But, as much as I might imagine the “gut response” nature of this psalm, the authentic thanksgiving after surviving some kind of life-threatening attack, I can’t help but cringe a bit at the opening lines. “If it had not been the Lord who was on our side.” Indeed, the psalmist implores all Israel to make this claim - “if it wasn’t for the Lord being on our side against the attack of our enemies…” The idea of God taking sides - taking the side of one over the other, against the other - there aren’t many situations where that holds up to thoughtful theological scrutiny. As Pastor James Howell writes, “Some of the thinnest, most atrocious theology we overhear in our culture is about God being on the side of … the white people, or the [pure] people, or the people of a certain religious inclination, or those who are straight, or think the Bible is literally true” and so on. (1) Being sure that God is on your side, supporting your actions - well, as a private prayer describing your relief at having a survived a life or death situation - it makes sense. But this psalm is one of a collection of Songs of Ascents - Psalms meant for corporate worship, words said by people together, over and over, usually disconnected from immediate urgency, no longer the hurried response of a people just surviving attack. It’s a gut respond, rough draft prayer that becomes codified, until everyone knows: “God is on our side.” And I can’t help but imagine different peoples and regimes using this psalm, casting themselves in the role of a victim, and all others as the enemy, and God as on our side: “If it had not been for God being on our side, let America now say” for example. The implications give me chills. The words sound dangerous. Arrogant.
What do we do then, with a Psalm like this, a perhaps earnest prayer written in desperation that is said and said and said again, prayed not by the oppressed but by the oppressor, used not by the prey but by the predator, said not by the weak but by the strong and powerful, said not in the heat of the moment, in the midst of gut-deep relief, but with careful planning?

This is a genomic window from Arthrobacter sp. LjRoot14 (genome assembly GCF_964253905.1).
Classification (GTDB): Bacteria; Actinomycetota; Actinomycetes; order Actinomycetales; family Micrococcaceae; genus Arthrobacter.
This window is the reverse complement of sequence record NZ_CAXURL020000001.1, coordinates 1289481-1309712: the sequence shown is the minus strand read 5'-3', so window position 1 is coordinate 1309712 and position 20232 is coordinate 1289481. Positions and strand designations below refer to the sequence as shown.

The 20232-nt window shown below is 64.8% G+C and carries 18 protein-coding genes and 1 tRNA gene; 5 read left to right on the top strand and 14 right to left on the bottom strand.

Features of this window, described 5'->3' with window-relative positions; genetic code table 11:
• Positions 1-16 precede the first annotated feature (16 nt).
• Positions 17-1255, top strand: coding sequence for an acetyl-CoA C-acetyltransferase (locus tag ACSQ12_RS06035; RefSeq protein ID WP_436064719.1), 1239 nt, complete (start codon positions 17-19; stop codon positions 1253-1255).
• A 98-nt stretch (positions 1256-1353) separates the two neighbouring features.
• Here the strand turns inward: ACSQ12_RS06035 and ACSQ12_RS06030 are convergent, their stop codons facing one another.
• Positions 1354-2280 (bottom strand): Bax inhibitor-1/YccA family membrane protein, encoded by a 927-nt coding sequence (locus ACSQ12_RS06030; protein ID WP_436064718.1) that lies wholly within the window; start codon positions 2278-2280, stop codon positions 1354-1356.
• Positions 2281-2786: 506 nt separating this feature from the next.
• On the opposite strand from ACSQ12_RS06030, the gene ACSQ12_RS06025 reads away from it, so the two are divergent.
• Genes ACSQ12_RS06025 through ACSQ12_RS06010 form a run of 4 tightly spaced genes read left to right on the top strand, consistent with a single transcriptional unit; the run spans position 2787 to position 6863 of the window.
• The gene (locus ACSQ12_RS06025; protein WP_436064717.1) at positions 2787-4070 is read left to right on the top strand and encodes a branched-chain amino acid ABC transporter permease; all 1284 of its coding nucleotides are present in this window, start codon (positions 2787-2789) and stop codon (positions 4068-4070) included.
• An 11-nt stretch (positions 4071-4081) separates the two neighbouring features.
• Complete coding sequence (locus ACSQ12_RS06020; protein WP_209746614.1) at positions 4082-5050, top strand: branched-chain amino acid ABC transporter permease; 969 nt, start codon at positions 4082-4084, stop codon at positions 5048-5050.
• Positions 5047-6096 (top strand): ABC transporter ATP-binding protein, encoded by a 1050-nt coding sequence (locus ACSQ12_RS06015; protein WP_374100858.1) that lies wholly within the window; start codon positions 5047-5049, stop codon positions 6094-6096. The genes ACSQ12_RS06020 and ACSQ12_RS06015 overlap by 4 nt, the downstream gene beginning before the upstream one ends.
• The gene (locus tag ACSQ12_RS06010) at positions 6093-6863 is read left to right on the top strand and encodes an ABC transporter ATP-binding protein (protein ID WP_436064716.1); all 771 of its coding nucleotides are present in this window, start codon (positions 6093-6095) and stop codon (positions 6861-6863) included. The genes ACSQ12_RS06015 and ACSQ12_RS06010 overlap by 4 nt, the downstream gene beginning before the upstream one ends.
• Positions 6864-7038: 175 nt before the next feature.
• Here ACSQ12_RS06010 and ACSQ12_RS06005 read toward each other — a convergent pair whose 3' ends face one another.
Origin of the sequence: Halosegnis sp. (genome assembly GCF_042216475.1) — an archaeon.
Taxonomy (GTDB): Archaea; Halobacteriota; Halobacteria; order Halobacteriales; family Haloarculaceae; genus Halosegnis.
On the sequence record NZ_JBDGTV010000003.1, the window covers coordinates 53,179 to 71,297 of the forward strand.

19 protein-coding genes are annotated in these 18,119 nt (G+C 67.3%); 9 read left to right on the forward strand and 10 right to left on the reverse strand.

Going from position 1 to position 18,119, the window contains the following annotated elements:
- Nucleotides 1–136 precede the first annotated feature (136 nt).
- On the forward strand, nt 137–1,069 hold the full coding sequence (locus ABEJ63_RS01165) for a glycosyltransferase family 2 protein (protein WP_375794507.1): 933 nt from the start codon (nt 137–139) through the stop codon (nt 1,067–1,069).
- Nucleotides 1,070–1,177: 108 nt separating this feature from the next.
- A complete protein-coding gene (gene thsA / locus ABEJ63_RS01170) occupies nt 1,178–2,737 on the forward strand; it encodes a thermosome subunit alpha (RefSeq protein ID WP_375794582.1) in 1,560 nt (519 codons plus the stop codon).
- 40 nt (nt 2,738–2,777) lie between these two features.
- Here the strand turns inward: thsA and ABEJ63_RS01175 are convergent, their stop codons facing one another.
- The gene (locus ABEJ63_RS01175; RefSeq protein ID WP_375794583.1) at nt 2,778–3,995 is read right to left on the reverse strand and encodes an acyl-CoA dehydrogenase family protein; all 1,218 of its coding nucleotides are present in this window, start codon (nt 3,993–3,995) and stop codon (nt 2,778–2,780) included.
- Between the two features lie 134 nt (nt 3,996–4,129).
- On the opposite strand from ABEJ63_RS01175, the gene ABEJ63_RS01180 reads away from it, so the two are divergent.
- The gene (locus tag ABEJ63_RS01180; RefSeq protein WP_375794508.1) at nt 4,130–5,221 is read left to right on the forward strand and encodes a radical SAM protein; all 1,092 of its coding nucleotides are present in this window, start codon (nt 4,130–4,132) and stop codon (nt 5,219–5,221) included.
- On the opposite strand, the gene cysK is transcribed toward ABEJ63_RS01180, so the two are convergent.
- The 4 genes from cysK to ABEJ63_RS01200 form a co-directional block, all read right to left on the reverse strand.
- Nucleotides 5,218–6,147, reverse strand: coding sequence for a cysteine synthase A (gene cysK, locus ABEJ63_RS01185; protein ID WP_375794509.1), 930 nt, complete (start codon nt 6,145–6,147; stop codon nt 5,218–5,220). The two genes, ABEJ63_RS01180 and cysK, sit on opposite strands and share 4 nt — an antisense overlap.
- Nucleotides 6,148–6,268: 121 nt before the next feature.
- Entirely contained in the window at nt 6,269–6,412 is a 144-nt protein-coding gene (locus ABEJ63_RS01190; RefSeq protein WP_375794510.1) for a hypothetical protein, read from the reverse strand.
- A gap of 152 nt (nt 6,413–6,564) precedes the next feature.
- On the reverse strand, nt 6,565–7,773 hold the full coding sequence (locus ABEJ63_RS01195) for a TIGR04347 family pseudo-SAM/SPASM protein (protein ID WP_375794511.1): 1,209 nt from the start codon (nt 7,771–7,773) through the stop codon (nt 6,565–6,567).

We’re perhaps in a perfect context to consider such a question. We are, physically, virtually, at a Theological School. Students are busy, busy, busy, reading and writing and submitting assignments. Sometimes, of course, what my professors get from me is my too-hurried response, an assignment left till the last minute, my hurried, unedited thoughts that contain myriad typos and worse, rushed claims and conclusions that don’t hold up to scrutiny. But hopefully and thankfully usually, what we turn in isn’t just or ultimately a first draft. We have “delete” buttons that allow us to rewrite clunky sentences. We have friends and family and tutors that read our first drafts and give feedback. We submit paper proposals and listen to the wise questions from our professors that help us refine our thesis. We get grades and feedback that help us on our next attempt. Our first draft is worth something, but it also isn’t our final draft, thanks be to God!
I think scripture can feel to us like a final draft. It’s been published, after all. What chance is there to amend now? And maybe we don’t want to amend the heartfelt gut-reaction texts, even though we are now very much not in the heat of the moment. But I think our process of engaging the text - as individuals and as communities of faith, can be like an ongoing revision of our theological first drafts. Together, we can figure out whether God is on our side, or whether we are on God’s side, or how God is even on the side of our enemies, or whether we’d rather really be side by side. Wrestling, we can refine an understanding of God’s preference for being on the side of the poor and marginalized, and where our place is in relation to God and God’s people. We can edit our placement, deciding whether it is best to plop down a Psalm or any text into any setting, or if there’s a best time and a best place to set a text to build up community instead of creating divisions. To see a prayer or a text isn’t to devalue. Instead, it’s meant to leave room for more learning, room for wisdom - our own and others, room for feedback, room for the perspective we gain over time.
I’m thankful for our rough draft prayers, muttered to God on the spot in our times of deep need, because I believe God welcomes every word from our heart. And I’m thankful that we have the opportunity to go back, examine our claims about God and faith, and submit some revisions. And then do it again and again. Amen.